Well, June came and went, because after the bulk of our cases in April and May, things still felt like they could go either way, so most of us then revised our prediction to maybe September. We were pretty close. Last Friday (mid October), my team stepped into the office for the first time since weโ€™d been sent home in March. โ€ฆ


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Photo by Mustafa ezz from Pexels

Thereโ€™s a gaping flaw that no one seems to have noticed

If there is one thing Iโ€™ve heard constantly during my time in the corporate world, itโ€™s the insistence that you have to set SMART goals. Theyโ€™re held up as the be all and end all of individual development, because the acronym and explanation behind it seem so credible and well explained that there couldnโ€™t possibly an argument against using it.

For those that donโ€™t know, SMART goal setting is about using the acronym to test your goal and ensure itโ€™s clear enough that it can be achieved. It stands for:

Specific

Measurable

Attainable

Relevant

Timebound

It looks legit AF doesnโ€™t it? Of course as things usually go, trends like this that get a lot of play in the corporate world eventually seep into the real world, so youโ€™ll find the usual life hacking guru types espousing the practice as well. The thing is, I had a recent epiphany on this subject, and the more I think about it the more I realise that the entire premise of SMART goal setting is just more corporate bullshit, and hereโ€™s why. โ€ฆ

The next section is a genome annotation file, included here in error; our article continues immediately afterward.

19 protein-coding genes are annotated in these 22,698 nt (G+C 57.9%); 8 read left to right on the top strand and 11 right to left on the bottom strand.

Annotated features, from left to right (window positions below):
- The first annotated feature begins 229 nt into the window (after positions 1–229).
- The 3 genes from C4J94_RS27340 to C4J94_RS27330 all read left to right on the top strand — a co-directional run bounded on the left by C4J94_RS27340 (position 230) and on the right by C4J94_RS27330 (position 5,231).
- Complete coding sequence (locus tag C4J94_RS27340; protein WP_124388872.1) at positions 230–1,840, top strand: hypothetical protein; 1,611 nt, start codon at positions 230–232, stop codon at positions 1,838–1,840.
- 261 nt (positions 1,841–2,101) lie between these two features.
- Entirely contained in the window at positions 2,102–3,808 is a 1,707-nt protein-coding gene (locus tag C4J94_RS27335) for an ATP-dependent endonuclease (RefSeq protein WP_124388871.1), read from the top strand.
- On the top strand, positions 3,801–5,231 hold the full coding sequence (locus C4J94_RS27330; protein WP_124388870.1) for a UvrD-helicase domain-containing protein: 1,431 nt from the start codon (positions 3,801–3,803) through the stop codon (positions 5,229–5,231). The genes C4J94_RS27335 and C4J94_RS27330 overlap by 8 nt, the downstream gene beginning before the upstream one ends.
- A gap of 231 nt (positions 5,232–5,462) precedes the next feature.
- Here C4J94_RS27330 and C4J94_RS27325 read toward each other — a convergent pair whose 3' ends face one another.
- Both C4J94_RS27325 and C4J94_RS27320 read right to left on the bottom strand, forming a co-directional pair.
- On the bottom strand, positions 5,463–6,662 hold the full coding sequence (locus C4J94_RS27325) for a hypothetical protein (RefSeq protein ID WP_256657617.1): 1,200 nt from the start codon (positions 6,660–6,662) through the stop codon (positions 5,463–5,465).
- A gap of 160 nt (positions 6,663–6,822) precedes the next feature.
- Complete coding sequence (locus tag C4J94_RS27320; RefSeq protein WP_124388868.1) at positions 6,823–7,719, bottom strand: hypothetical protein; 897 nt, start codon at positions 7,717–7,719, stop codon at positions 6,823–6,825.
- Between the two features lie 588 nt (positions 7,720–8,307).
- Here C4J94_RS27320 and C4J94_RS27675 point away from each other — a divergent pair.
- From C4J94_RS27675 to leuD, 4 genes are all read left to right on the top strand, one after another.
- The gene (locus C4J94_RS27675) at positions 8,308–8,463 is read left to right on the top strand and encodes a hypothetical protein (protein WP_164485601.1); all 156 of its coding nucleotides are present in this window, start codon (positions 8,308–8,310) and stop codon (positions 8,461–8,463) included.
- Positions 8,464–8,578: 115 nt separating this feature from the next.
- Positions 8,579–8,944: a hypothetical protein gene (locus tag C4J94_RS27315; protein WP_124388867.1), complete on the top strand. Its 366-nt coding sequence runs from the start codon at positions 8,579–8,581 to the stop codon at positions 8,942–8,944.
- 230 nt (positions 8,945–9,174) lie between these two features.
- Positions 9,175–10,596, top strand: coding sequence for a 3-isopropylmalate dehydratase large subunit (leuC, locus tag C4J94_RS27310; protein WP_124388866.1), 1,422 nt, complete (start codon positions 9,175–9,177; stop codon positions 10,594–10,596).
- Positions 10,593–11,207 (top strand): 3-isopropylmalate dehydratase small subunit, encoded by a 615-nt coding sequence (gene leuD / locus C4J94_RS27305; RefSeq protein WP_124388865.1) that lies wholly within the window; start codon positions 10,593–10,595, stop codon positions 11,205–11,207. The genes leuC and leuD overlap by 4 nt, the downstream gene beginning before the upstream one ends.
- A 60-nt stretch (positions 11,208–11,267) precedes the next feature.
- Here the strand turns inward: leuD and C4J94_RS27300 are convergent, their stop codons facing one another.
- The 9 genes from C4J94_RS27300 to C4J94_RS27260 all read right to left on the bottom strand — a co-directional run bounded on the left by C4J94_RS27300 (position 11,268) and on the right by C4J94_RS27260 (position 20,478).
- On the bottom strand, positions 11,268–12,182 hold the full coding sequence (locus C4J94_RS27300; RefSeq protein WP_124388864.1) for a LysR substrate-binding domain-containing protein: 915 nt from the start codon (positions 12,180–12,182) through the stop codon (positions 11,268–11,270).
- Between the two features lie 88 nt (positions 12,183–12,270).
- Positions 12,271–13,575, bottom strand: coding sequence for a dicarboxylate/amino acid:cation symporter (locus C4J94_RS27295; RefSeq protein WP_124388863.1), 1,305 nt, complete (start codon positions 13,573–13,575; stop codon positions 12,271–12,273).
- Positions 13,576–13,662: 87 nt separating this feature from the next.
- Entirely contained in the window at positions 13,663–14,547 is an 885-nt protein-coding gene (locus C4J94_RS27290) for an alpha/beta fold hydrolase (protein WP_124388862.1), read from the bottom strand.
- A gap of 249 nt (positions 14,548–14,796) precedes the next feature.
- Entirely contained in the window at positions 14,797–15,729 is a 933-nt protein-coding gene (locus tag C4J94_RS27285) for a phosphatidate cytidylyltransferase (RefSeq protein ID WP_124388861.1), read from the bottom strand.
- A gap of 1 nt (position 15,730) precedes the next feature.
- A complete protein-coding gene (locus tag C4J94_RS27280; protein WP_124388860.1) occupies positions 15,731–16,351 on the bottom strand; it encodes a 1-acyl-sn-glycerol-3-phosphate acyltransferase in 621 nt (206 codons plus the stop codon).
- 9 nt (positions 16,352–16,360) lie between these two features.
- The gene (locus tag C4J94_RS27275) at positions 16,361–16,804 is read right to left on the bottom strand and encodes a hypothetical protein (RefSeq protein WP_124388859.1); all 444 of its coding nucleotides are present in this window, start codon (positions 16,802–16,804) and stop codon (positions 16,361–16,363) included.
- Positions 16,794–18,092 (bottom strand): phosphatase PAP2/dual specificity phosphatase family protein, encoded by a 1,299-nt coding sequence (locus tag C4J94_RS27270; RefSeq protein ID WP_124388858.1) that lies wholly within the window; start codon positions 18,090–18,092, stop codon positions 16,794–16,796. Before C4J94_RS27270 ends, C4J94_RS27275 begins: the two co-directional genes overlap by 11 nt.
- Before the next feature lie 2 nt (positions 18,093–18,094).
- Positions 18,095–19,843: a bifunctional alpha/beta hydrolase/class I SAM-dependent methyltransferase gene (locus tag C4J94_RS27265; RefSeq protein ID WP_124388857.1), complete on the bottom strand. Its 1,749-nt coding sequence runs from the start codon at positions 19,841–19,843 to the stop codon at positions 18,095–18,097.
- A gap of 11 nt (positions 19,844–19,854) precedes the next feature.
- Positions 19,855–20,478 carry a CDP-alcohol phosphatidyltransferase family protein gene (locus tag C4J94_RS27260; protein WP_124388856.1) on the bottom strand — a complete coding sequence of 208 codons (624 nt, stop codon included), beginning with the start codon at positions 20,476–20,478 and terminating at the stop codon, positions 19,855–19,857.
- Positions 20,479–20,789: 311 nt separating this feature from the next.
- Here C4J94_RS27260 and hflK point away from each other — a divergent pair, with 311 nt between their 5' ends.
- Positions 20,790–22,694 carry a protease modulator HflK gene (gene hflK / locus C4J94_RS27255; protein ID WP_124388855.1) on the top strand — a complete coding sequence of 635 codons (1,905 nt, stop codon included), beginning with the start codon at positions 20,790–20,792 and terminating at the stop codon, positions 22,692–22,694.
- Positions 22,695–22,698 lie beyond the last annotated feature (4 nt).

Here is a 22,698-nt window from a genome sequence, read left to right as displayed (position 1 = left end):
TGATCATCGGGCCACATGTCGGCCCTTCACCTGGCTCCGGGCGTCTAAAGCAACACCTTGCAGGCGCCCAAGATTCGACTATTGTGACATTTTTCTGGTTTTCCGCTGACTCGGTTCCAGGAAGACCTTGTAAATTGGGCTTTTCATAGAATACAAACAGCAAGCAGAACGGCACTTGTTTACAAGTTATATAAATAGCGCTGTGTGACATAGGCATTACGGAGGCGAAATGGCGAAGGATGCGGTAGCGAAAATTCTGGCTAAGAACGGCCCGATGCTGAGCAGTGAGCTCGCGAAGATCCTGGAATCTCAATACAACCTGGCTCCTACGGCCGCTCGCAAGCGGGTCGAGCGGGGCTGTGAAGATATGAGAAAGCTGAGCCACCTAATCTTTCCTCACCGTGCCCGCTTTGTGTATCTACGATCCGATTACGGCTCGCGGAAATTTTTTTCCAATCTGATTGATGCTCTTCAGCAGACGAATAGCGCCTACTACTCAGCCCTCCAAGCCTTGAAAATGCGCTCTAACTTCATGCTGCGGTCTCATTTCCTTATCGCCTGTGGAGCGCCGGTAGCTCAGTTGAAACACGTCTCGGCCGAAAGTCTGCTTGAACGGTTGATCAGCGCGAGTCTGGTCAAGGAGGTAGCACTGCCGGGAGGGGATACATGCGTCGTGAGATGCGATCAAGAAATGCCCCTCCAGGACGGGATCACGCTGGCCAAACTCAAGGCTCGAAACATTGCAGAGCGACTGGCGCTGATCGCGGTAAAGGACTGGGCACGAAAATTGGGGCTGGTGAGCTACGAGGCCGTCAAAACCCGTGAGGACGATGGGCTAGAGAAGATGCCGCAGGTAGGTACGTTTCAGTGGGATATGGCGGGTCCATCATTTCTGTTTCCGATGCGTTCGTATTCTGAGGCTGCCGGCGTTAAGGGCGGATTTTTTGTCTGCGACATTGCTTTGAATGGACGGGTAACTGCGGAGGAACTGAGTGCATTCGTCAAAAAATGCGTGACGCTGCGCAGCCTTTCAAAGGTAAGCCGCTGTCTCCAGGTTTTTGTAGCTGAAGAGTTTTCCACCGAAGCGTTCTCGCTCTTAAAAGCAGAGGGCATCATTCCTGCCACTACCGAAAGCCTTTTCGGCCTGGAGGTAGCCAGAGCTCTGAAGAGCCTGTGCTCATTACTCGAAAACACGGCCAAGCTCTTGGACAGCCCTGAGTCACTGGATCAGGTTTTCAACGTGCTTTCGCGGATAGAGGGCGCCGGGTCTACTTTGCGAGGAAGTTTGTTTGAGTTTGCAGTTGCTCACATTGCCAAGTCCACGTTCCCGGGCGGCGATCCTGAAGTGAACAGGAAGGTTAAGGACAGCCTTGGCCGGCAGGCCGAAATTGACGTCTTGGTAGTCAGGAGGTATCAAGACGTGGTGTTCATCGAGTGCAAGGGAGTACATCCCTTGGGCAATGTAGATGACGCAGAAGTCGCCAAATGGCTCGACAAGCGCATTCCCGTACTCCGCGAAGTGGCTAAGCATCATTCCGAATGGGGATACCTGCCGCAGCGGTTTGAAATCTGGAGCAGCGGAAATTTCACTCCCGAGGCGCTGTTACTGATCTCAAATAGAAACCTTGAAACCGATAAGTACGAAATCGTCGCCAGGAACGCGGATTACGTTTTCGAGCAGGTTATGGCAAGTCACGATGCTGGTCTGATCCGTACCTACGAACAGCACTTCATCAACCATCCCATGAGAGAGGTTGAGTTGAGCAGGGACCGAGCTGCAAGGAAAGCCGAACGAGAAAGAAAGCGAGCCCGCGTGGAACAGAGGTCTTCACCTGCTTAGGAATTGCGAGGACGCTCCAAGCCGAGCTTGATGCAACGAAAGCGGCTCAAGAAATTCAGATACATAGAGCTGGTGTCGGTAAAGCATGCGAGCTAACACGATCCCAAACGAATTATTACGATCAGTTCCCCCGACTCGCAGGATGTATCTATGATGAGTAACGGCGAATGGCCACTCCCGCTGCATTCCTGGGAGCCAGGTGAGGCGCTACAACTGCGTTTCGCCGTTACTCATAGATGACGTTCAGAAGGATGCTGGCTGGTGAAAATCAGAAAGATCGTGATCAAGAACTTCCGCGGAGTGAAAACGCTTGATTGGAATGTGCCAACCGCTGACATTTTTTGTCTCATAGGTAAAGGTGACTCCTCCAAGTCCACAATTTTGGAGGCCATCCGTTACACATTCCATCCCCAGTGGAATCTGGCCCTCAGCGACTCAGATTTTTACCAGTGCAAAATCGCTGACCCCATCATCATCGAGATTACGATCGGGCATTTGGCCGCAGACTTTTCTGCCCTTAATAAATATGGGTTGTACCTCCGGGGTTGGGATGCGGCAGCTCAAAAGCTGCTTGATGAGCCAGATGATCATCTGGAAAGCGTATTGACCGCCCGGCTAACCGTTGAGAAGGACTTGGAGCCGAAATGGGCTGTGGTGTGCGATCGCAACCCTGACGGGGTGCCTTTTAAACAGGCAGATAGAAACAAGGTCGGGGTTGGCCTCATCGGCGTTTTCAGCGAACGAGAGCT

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My axle deadlift while competing at Static Monsters. Credit: Fiona Barrett P hotography.

And I wasnโ€™t even 40 yet

โ€œMr. Ross, it seems as though your heart doesnโ€™t want to go back into rhythm on its own, so weโ€™re just going to sedate you, and then weโ€™ll shock it back into rhythm ourselves.โ€

My resting heart rate, which at the time was already elevated at 120bpm (double my normal RHR), shot up to about 190 upon hearing that news. The lovely young doctor who said the above realized just how much she had freaked me out and spent the next five minutes reassuring me that it was actually a very normal procedure and I had nothing to worry about.

Disclaimer: none of this is intended as medical advice, only an account of my experience and hypotheses that may help others. โ€ฆ


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Photo by Vera Arsic from Pexels

So what part are you going to play?

A couple of weeks ago, Ayodeji Awosika wrote a fantastic article about himself and the difference with other self-help writers. Namely, the fact that he practices what he preaches. I found myself continuously nodding my head at his points โ€” namely that if something is worth doing, itโ€™s even more worth doing when it gets hard. Thatโ€™s not the time to pack it in, but to maintain the course.

My favourite line out of this piece summed it up perfectly:

โ€œEverybody loves to quote Marcus Aurelius and Seneca until itโ€™s time to be stoic. โ€ฆ


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Ellen during her opening monologue, where she addressed workplace issues. Source: Facebook.

And itโ€™s part of a wider social trend

Well, we pretty much should have expected it. No matter how Ellen apologized when she made her way back to TV, she was never going to satisfy people. Of course, everyone assumes the apology should have been delivered in the exact way that they wanted. Worse yet, plenty of people are determined to continue with the trend of โ€œfuck her, I hope she gets cancelled,โ€ because theyโ€™ve already made their mind up about her.

Make no mistake, this wasnโ€™t an apology delivered to a benign audience with open minds about what she had to say. I sure as shit wouldnโ€™t want to be delivering an apology from the position she did. โ€ฆ

About

Pete Ross

๐˜ผ๐™ช๐™ฉ๐™๐™ค๐™ง, ๐™ค๐™˜๐™˜๐™–๐™จ๐™ž๐™ค๐™ฃ๐™–๐™ก ๐™ง๐™–๐™ฃ๐™ฉ๐™š๐™ง. ๐˜ผ๐™ฉ๐™๐™ก๐™š๐™ฉ๐™š ๐™–๐™ฃ๐™™ ๐™จ๐™ค๐™ก๐™™๐™ž๐™š๐™ง ๐™ž๐™ฃ ๐™– ๐™ฅ๐™ง๐™š๐™ซ๐™ž๐™ค๐™ช๐™จ ๐™ก๐™ž๐™›๐™š.